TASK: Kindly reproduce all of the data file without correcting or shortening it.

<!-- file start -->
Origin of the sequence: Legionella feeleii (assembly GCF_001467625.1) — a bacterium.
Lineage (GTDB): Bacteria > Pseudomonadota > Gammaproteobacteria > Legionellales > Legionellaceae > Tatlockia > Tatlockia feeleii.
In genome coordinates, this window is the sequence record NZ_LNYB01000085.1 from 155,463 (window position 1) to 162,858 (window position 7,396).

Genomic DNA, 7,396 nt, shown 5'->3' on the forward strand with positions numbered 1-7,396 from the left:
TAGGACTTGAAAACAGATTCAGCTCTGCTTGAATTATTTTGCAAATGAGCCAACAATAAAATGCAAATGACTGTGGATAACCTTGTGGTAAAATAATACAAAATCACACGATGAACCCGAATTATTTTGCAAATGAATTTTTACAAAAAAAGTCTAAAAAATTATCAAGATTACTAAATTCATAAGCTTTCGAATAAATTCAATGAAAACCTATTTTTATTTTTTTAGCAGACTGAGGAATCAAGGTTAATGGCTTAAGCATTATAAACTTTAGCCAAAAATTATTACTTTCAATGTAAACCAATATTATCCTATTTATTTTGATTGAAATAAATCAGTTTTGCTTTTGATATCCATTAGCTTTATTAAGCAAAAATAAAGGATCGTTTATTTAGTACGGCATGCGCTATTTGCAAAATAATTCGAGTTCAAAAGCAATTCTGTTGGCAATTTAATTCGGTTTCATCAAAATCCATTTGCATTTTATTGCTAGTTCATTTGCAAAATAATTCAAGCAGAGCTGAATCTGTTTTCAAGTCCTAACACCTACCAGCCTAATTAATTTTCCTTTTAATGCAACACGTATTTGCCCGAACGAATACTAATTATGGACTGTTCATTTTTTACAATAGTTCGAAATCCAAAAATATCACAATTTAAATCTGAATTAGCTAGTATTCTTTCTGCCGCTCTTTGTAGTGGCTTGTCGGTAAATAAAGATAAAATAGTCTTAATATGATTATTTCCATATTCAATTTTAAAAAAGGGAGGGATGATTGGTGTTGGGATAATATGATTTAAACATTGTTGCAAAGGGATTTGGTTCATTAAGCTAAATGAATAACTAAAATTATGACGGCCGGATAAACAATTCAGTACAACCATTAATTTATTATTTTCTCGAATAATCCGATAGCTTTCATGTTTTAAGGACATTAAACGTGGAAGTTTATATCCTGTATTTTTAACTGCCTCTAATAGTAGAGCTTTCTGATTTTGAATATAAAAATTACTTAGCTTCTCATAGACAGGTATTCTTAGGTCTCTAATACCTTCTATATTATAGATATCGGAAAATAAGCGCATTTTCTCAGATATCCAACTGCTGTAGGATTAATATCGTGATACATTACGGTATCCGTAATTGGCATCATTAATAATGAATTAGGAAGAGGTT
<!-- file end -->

Origin of the sequence: Legionella feeleii (assembly GCF_001467625.1) — a bacterium.
Lineage (GTDB): Bacteria > Pseudomonadota > Gammaproteobacteria > Legionellales > Legionellaceae > Tatlockia > Tatlockia feeleii.
In genome coordinates, this window is the sequence record NZ_LNYB01000085.1 from 155,463 (window position 1) to 162,858 (window position 7,396).

Genomic DNA, 7,396 nt, shown 5'->3' on the forward strand with positions numbered 1-7,396 from the left:
TAGGACTTGAAAACAGATTCAGCTCTGCTTGAATTATTTTGCAAATGAGCCAACAATAAAATGCAAATGACTGTGGATAACCTTGTGGTAAAATAATACAAAATCACACGATGAACCCGAATTATTTTGCAAATGAATTTTTACAAAAAAAGTCTAAAAAATTATCAAGATTACTAAATTCATAAGCTTTCGAATAAATTCAATGAAAACCTATTTTTATTTTTTTAGCAGACTGAGGAATCAAGGTTAATGGCTTAAGCATTATAAACTTTAGCCAAAAATTATTACTTTCAATGTAAACCAATATTATCCTATTTATTTTGATTGAAATAAATCAGTTTTGCTTTTGATATCCATTAGCTTTATTAAGCAAAAATAAAGGATCGTTTATTTAGTACGGCATGCGCTATTTGCAAAATAATTCGAGTTCAAAAGCAATTCTGTTGGCAATTTAATTCGGTTTCATCAAAATCCATTTGCATTTTATTGCTAGTTCATTTGCAAAATAATTCAAGCAGAGCTGAATCTGTTTTCAAGTCCTAACACCTACCAGCCTAATTAATTTTCCTTTTAATGCAACACGTATTTGCCCGAACGAATACTAATTATGGACTGTTCATTTTTTACAATAGTTCGAAATCCAAAAATATCACAATTTAAATCTGAATTAGCTAGTATTCTTTCTGCCGCTCTTTGTAGTGGCTTGTCGGTAAATAAAGATAAAATAGTCTTAATATGATTATTTCCATATTCAATTTTAAAAAAGGGAGGGATGATTGGTGTTGGGATAATATGATTTAAACATTGTTGCAAAGGGATTTGGTTCATTAAGCTAAATGAATAACTAAAATTATGACGGCCGGATAAACAATTCAGTACAACCATTAATTTATTATTTTCTCGAATAATCCGATAGCTTTCATGTTTTAAGGACATTAAACGTGGAAGTTTATATCCTGTATTTTTAACTGCCTCTAATAGTAGAGCTTTCTGATTTTGAATATAAAAATTACTTAGCTTCTCATAGACAGGTATTCTTAGGTCTCTAATACCTTCTATATTATAGATATCGGAAAATAAGCGCATTTTCTCAGATATCCAACTGCTGTAGGATTAATATCGTGATACATTACGGTATCCGTAATTGGCATCATTAATAATGAATTAGGAAGAGGTT